Posted by Timige, On 9 Nov, 2023 | Updated On 9 Nov, 2023 No Comments »
A former national chairman of Liquefied Petroleum Gas (LPG) Retailers Association of Nigeria, Chika Umudu, has attributed the recent upsurge in the price of LPG to three major factors, including policy inconsistency, which he described as ‘fundamental’.
According to him, besides the fundamental challenge, the other two were contemporary factors.
Umudu said the fundamental factor was the inability of government to evolve a sustainable policy for the development of the country’s gas system, especially the LPG.
“In my own opinion, what the government has been saying in the last 10 years is more rhetoric. I have said it over and over again that all the policies that have come up in this regard are phantom policies.
“As a stakeholder, I have discovered that a policy would come and you won’t see anything on ground to show that there is a commitment towards that policy.
“And sometimes, it appears that some commercial interests are imposing their business models on some people in the public sector in disguise of national interest as regards the LPG,” he said.
He also noted that the activities of marketers in the last couple of years have not helped matters.
According to him, “In the last 10 years, particularly in the last eight years, a combination of some commercial marketers would affirm that they have what it takes to supply all the gas that Nigeria needs as far as LPG is concerned, and that there won’t be any kind of shortage in supply again as they have surmounted all obstacles that will impede supply.
“They would say they had developed all the infrastructure to enable Nigeria to enjoy LPG unbridled, and this false presentation was what led to the government’s proclamation of gas for all Nigerians in 2021 by former President Muhammadu Buhari, meaning that gas is now available to all Nigerians.
“As soon as that policy was officially launched in 2021, I criticised it because I didn’t see anything on the ground to show that Nigeria had come to a stage where the LPG would be readily available at affordable prices.
“Soon after, it became obvious that it was not sustainable as prices moved up from around N3,000 to N10,000 for 12.5kg. It was only in the middle of this year that the price came down to as low as between N5,000 and N8,000, only for it to start rising again and escalated in the last one month to the point that 12.5kg is sold for between N12,000 and N13,000.
“It means that 1kg is sold for between N1,000 and N1,100, and in some places, it is up to N1,200 at present.
“So, the government does not have a well articulated policy. This is because any policy should be guided by empirical studies and substance; substance of infrastructure, and capacity of the players to actually deliver. None of these is available now as far as I am concerned.
“Business interests can come and change. Any company can claim to have technology, equipment and infrastructure to provide gas for Nigerians, but tomorrow their interest can change to another product. So, that is why it is essential for the government to take charge, especially as it is a developing sector in Nigeria.
“Last year, we had the India-Nigeria Gas Summit on LPG in Abuja. I was still the national chairman then, and it was an expose on how Nigeria can actually develop an LPG policy, taking a lesson from a country that has almost the same developmental challenges like Nigeria in that sector.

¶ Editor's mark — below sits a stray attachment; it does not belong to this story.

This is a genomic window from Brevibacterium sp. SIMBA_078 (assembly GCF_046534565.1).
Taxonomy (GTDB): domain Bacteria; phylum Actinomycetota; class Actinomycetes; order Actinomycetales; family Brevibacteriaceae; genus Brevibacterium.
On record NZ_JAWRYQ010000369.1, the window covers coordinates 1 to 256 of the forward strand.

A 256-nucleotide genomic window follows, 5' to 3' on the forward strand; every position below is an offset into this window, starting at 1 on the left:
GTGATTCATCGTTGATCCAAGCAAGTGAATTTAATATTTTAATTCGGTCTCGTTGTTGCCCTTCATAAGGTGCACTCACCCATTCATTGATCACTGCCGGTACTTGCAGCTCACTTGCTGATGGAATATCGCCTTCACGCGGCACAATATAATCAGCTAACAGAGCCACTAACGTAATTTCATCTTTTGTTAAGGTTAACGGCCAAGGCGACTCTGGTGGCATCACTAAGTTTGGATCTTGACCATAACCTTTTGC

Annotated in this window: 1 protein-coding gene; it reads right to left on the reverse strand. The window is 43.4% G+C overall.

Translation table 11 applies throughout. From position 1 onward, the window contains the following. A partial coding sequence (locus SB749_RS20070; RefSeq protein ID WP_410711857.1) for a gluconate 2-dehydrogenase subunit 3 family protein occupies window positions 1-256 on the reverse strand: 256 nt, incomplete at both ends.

“Everybody applauded what we got from the Indians who came, and the government promised to look at it and try to pattern Nigeria’s sector in that direction or even go further in knowing how other developing countries that have achieved efficiency in the sector are doing it so that we can equally marry it together with that of India but nothing has happened since then. These are the fundamental issues; the government’s inability to come up with a policy.”
He also noted that with the removal of petrol subsidy, LPG would have been an alternative energy for those who cannot afford the escalating price of fuel but regretted that even the LPG was becoming more expensive than fuel.
“And it is frustrating a lot of Nigerians because many people have come to embrace the product as a means of domestic energy. It is like leaving them in the middle of the road.
“Nigeria is becoming an urban based society. I don’t have the figure of the number of people living in the urban area or those that live in the rural area, but I know that urbanisation has tremendously grown in recent times.
“Many towns have evolved into big towns. The big towns we know have expanded beyond imagination and the people find it difficult to access other alternative fuels like charcoal and firewood.
“And even accessing firewood and other related energy by those that live in the rural areas raises a concern of environmental issues because our environment that is under threat will be exposed to further incursions, which is not good for our sustainable development planning,” he said.
He, however, lamented that the current crisis has thrown up two challenges, which Nigerians may not know.
The two things, according to him, were the issue of price and availability, stressing that the product was not available and at the same time, the price was high.
On the two contemporary issues that have also contributed to the current price rise, he said: “This present crisis is caused by the devaluation of the naira and inability of the suppliers, especially the Nigeria Liquefied Natural Gas, NLNG, at Bonny in Rivers State to meet up with local demand as well as the inability of other importers to meet up also.”
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